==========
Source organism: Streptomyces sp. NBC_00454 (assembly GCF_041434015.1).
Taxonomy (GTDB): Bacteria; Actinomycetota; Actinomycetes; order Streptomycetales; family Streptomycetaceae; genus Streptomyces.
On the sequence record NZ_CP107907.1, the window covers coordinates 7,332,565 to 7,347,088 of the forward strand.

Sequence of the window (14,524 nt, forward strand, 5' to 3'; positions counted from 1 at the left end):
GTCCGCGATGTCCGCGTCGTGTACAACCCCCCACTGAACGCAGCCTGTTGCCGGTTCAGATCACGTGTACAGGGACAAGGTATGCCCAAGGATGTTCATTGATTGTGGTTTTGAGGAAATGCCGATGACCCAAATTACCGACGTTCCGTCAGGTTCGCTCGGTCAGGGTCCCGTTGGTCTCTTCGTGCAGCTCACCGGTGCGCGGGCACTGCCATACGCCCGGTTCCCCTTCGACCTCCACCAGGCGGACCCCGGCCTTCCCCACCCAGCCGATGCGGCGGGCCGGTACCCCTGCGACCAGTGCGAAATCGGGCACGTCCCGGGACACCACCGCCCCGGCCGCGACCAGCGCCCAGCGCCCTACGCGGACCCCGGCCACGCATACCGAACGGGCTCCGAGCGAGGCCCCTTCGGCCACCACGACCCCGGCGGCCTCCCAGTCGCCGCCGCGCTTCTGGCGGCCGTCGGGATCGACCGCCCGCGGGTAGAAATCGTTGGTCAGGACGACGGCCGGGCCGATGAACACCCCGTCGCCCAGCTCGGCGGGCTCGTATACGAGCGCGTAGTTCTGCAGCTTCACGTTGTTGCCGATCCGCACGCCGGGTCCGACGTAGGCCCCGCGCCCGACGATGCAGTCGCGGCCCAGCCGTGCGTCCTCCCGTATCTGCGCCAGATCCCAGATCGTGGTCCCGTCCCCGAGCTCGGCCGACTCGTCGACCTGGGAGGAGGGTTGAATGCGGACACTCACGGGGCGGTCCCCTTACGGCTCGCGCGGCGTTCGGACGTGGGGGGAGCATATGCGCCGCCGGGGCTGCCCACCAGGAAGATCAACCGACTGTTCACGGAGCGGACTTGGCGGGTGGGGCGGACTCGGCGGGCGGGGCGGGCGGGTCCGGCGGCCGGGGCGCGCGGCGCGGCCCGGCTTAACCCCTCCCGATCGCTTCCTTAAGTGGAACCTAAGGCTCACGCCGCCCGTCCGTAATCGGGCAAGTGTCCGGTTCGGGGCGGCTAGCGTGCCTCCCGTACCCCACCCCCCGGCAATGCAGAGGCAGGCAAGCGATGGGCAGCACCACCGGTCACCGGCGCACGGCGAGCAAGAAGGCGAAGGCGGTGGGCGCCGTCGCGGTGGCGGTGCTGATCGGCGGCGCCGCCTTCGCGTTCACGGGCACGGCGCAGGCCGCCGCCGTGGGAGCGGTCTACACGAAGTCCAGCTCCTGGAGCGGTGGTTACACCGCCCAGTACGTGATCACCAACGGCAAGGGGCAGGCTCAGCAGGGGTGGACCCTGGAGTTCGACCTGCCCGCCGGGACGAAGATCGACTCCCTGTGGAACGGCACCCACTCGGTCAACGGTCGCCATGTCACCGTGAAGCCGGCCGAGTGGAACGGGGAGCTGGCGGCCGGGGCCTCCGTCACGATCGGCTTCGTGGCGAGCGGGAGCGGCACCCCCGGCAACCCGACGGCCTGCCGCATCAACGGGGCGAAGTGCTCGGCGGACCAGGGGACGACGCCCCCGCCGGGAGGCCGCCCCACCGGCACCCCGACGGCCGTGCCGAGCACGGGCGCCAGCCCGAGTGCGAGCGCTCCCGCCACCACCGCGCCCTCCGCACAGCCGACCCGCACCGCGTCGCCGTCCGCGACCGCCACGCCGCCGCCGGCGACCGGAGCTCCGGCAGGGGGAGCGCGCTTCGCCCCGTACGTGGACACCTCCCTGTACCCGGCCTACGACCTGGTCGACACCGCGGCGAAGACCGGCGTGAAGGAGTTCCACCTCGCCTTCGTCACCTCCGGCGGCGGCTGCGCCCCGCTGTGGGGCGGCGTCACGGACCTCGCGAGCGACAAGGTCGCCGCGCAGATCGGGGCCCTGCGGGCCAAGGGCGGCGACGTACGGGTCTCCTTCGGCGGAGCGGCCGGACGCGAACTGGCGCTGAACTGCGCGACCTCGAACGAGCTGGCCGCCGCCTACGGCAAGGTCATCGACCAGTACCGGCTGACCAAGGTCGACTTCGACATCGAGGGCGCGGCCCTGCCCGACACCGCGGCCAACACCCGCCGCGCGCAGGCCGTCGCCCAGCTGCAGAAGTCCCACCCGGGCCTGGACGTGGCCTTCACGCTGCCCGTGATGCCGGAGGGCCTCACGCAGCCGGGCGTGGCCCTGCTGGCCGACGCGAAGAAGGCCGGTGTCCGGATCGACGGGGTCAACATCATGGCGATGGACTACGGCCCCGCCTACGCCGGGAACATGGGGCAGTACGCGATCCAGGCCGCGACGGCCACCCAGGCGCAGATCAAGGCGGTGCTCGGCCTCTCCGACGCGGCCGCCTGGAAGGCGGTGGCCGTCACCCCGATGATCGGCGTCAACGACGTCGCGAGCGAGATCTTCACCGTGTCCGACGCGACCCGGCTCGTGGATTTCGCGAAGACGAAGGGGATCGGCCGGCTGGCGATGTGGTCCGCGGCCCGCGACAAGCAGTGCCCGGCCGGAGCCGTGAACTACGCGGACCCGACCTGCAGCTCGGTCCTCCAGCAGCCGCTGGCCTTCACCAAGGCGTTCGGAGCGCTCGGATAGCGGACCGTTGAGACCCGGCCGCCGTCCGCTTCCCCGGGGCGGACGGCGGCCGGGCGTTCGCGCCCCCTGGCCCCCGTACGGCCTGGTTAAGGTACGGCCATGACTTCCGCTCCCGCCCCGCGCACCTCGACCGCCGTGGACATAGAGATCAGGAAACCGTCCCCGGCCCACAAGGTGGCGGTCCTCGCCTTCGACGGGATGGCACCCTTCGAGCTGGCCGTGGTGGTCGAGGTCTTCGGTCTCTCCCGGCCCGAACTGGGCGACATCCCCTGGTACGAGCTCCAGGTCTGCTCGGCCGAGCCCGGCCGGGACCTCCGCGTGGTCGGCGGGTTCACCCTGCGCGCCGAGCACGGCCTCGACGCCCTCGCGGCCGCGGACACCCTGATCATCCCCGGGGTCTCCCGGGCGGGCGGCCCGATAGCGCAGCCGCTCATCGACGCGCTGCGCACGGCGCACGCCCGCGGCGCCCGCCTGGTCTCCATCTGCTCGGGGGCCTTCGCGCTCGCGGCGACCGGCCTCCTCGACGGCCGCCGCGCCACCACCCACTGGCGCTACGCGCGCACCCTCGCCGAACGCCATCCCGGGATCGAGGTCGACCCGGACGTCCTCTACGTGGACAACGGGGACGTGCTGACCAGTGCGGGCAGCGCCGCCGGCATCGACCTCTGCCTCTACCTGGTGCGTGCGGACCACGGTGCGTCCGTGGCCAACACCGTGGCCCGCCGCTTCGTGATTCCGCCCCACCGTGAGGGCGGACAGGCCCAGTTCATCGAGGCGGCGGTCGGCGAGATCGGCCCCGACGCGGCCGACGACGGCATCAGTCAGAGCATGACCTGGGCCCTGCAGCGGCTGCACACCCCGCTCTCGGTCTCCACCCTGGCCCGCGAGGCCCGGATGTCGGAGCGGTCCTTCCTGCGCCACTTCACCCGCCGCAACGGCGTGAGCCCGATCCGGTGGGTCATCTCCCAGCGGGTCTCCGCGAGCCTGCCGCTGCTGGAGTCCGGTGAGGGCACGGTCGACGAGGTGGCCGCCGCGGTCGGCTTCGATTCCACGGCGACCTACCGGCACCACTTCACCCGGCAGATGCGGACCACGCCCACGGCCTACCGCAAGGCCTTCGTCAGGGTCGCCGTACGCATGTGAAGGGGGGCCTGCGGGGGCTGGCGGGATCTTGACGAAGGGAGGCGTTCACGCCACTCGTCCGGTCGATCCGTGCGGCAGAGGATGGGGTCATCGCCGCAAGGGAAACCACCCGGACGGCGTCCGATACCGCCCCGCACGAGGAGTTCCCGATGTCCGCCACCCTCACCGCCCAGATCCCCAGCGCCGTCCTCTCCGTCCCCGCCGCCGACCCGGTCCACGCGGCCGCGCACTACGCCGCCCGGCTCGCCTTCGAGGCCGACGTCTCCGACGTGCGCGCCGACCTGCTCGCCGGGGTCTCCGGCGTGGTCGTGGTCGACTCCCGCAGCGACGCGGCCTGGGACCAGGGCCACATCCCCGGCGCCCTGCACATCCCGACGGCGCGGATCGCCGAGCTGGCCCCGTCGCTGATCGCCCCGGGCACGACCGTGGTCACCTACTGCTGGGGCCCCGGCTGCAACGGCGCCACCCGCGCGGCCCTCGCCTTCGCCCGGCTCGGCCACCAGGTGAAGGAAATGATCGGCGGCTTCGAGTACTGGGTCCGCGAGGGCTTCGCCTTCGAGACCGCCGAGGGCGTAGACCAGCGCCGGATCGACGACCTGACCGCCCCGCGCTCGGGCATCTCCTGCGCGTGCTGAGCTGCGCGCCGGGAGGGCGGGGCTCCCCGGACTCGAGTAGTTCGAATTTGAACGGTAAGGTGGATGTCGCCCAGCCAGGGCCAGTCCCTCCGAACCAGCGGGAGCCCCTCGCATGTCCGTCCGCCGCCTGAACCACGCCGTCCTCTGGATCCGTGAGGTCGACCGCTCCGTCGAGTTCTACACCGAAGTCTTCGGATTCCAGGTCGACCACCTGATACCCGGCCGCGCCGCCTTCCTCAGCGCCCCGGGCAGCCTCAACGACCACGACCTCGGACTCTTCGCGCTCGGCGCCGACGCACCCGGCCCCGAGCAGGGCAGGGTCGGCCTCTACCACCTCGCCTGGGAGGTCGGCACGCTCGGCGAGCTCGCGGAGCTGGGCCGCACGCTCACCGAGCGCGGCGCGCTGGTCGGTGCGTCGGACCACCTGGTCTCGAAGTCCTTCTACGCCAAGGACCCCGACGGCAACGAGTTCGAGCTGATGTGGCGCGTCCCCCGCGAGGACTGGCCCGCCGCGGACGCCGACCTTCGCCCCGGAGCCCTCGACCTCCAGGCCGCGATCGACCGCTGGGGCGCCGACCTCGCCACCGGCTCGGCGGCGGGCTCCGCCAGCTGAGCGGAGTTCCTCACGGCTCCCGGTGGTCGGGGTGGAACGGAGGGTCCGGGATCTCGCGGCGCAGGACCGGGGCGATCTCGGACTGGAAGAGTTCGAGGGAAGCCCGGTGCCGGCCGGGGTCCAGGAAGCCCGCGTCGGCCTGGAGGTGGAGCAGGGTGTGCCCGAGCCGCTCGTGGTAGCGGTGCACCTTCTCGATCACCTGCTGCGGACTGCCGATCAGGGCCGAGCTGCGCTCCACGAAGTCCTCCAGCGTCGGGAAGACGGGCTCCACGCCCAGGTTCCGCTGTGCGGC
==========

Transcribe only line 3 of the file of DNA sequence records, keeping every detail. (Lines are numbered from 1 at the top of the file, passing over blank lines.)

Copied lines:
On the sequence record NZ_CP107907.1, the window covers coordinates 7,332,565 to 7,347,088 of the forward strand.